25 After you have had children and grandchildren and have lived in the land a long time—if you then become corrupt and make any kind of idol, doing evil in the eyes of the LORD your God and provoking him to anger, 26 I call heaven and earth as witnesses against you this day that you will quickly perish from the land that you are crossing the Jordan to possess. You will not live there long but will certainly be destroyed. — Deuteronomy 4:25-26
Leesa Bellesi threw her hands up in the air and prayed: “Here I am Lord, send me to the backstage of ‘American Idol.’ ”
She was watching Season 5 of the ultra-popular television show in her Laguna Beach home at the time.
It was her calling, she thought, “to minister to the needs of the people on that show.”
Several weeks later, out of the blue, a pretty girl named Katharine McPhee walked into Lake Avenue Church in Pasadena where Leesa’s husband, Denny, founder of Coast Hills Community Church in Aliso Viejo, was serving as the interim teaching pastor. Katharine asked Leesa and Denny to pray for her – as she was about to go into seclusion for “American Idol.”
In case you’re waving this away as nothing more than a coincidence, along came random Idol encounter No. 2.
Leesa was given a silver bracelet that March with Jeremiah 29:11 engraved on it: “For I know the plans I have for you … plans to give you a hope and a future.” One morning a few days later she woke up and thought “I need to give this to Katharine. It’s not mine. It’s hers.” She turned on the TV. The Fox morning news happened to be giving away two tickets that night to “American Idol.” “I jumped up and wrote the number down, thinking ‘This is impossible.’ ” She had to be the 11th caller. “All of a sudden, they said, ‘Hi, you’re the 11th caller.’ I was completely blown away.”
That night after the show, Leesa waited by the back entrance where all the contestants come out and slipped the bracelet into Katharine’s hands. The next time Katharine took the stage, she was wearing the bracelet.
But the “Idol” magic didn’t stop there.
The following season, Leesa was working handing out swag at the Four Seasons when she met “American Idol” judge Paula Abdul by chance. Before the evening was over, Paula invited Leesa to come be her guest at the show. Backstage at Idol a few weeks later, Leesa ran into contestant Jordin Sparks. The ebullient teenager with the powerful voice signed Leesa’s ticket. The next morning Leesa looked closely at her ticket and saw that under Jordin’s signature she wrote: Jeremiah 29:11.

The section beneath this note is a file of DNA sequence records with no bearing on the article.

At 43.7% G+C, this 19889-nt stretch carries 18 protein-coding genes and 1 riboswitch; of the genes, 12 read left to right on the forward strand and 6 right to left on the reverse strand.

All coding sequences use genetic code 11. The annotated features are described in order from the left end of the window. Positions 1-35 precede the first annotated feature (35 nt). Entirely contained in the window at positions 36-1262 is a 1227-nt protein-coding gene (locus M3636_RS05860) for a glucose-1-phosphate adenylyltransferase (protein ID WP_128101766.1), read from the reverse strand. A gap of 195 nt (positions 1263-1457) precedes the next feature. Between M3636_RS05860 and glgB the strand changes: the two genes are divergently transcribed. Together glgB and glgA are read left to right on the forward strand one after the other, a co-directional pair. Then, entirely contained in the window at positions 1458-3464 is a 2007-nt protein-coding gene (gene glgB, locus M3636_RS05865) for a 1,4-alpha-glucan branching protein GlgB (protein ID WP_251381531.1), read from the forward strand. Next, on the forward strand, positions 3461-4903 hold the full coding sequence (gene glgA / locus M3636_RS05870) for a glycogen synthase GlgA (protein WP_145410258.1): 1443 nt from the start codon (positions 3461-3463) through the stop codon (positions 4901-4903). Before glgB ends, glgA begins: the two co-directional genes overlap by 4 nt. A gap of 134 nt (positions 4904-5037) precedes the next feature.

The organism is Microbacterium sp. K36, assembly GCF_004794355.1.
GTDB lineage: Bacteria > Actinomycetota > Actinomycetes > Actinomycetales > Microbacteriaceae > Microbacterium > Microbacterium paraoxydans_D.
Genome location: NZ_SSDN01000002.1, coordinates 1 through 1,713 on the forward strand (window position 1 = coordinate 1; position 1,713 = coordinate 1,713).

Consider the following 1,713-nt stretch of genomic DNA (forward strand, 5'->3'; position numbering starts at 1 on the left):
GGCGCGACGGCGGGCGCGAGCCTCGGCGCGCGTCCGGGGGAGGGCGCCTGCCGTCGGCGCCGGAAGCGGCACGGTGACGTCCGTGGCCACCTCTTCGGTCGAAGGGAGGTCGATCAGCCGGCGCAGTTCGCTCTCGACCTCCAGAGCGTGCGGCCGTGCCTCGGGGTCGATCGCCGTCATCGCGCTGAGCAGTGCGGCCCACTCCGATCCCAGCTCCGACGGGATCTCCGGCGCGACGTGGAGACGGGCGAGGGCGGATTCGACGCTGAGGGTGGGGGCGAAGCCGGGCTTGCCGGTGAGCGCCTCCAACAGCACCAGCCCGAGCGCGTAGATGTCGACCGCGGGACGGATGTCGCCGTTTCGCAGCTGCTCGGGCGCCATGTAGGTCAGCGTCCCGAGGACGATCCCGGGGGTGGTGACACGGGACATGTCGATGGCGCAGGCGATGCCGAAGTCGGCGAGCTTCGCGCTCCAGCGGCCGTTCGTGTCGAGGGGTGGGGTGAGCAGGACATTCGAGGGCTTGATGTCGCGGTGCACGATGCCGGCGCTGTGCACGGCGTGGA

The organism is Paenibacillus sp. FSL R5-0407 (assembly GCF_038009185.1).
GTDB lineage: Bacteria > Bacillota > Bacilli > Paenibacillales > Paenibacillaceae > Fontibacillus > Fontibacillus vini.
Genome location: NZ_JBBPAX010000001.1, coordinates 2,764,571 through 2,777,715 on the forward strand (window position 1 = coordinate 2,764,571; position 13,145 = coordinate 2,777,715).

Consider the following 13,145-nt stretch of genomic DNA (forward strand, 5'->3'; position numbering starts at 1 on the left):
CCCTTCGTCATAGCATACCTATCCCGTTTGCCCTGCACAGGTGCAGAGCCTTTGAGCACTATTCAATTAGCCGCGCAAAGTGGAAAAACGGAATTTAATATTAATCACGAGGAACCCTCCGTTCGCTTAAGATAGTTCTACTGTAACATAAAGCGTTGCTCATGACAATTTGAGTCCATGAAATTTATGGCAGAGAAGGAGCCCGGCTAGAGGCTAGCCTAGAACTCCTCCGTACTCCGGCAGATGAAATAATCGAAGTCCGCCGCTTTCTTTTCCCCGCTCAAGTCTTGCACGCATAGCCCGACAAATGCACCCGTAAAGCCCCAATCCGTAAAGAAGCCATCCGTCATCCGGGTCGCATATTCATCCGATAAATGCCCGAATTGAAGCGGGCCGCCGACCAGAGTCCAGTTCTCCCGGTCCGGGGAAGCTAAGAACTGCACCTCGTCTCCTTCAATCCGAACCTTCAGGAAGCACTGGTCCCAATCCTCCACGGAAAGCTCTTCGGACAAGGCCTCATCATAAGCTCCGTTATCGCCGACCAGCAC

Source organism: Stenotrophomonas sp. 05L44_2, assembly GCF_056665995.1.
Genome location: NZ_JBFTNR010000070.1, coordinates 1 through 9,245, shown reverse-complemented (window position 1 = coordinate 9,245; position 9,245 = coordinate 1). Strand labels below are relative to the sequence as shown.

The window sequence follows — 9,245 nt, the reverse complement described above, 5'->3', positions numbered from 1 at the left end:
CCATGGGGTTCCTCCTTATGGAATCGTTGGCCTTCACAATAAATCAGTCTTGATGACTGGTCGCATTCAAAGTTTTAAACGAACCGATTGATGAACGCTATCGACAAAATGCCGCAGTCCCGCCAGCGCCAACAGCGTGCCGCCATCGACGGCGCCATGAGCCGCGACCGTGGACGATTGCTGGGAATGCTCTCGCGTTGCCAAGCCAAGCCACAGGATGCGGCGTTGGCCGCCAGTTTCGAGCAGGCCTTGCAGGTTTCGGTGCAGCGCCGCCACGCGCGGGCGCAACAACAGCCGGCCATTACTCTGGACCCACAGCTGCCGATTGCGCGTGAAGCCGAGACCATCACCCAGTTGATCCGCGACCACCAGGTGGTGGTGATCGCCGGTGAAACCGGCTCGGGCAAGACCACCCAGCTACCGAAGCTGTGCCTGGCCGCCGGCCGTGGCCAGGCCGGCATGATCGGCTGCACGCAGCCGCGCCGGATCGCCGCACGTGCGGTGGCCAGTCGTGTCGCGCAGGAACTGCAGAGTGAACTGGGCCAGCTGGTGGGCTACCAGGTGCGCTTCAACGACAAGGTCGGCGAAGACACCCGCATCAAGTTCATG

Tingling, Leesa wrote a letter to Jordin telling her about the bracelet she had given to Katharine. She put it in an envelope along with a duplicate of the bracelet she had given Katharine. Jordin, who went on to become that season’s “American Idol,” wore the bracelet on stage every week thereafter.
That same season, Leesa also met fellow Christian and top 10 “Idol” contestant Chris Sligh backstage. How can I help you, she asked him?
“And he actually told me,” she recalls, laughing.
Sligh told Leesa he had been apart from his wife, Sarah, for nearly seven weeks. Did Leesa have an extra bed so she could fly out from South Carolina? Leesa picked Sarah up at LAX the following Tuesday and drove her to her Sherman Oaks house, which was up for sale, while she and Denny were in the process of moving back to Lake Forest.
To come to Hollywood, the 24 finalists sometimes say goodbye to spouses, even children, for up to four months, depending on when they get voted off. The show provides hotel rooms, meals and transportation for contestants, but not for members of the family they leave behind. They also leave behind jobs, and paychecks.
“For a lot of people that’s a very, very tough position. For those first few weeks, financially it’s a scary thing … obviously when you’re not making a salary that can be difficult paying bills back home.”